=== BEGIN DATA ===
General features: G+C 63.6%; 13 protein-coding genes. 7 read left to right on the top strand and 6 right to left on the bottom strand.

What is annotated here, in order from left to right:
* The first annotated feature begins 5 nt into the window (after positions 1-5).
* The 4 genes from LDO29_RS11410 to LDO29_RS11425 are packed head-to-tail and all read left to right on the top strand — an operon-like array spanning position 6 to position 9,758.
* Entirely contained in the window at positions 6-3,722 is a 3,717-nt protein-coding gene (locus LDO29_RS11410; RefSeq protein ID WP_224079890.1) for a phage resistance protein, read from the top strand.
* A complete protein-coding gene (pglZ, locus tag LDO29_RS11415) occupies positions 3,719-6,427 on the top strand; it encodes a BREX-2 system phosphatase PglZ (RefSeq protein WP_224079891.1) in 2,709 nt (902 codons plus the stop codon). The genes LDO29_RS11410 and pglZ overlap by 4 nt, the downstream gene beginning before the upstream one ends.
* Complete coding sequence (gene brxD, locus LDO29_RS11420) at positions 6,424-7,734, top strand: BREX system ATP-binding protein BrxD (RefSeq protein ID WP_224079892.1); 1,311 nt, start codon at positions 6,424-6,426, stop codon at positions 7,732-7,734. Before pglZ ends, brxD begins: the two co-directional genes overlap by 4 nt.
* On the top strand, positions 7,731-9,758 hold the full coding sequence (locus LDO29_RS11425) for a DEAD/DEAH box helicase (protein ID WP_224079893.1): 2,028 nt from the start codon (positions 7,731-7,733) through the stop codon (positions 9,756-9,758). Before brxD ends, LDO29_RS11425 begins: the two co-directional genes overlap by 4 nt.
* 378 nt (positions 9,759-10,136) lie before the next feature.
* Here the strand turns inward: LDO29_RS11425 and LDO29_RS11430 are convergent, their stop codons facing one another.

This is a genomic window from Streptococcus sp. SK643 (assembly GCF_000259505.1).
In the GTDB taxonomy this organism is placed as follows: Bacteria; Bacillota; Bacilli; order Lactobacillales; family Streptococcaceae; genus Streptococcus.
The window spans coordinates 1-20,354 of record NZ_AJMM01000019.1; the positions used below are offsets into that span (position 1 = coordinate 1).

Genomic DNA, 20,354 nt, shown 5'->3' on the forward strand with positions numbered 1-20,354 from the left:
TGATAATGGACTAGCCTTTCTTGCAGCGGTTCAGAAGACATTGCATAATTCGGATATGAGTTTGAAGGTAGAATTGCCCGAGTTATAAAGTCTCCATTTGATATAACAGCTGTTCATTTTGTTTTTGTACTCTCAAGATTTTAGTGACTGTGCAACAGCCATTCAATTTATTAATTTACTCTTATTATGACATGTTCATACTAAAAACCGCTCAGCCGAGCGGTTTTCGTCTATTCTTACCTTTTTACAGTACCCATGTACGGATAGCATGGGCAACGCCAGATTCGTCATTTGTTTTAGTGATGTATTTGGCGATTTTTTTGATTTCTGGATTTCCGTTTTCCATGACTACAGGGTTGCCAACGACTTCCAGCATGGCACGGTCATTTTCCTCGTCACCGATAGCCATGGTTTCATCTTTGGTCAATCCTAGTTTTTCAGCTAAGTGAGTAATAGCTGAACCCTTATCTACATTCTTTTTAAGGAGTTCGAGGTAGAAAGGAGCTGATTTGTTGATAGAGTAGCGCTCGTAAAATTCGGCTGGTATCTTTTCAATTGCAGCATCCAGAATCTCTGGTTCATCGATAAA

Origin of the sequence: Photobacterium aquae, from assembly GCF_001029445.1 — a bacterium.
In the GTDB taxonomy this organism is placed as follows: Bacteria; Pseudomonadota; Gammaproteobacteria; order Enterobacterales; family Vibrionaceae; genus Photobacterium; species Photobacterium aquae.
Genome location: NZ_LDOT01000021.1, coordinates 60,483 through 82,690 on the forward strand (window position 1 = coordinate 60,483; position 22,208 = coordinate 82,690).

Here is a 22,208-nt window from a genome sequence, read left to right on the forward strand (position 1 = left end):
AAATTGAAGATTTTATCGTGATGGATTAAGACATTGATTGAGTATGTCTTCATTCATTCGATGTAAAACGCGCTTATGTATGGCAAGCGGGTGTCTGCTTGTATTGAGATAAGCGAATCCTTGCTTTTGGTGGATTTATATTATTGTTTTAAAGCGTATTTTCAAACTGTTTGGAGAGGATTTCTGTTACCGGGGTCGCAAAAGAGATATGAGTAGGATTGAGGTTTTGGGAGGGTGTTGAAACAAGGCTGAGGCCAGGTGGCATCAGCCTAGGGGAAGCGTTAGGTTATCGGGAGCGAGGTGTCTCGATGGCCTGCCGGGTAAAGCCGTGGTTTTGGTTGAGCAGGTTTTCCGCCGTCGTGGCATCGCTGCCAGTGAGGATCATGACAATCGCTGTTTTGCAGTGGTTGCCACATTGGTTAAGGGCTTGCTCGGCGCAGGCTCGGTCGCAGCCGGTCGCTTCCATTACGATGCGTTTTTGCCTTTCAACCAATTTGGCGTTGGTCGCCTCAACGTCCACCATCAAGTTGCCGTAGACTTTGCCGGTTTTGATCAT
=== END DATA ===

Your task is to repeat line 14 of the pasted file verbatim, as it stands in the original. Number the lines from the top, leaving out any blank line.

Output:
Genomic DNA, 20,354 nt, shown 5'->3' on the forward strand with positions numbered 1-20,354 from the left: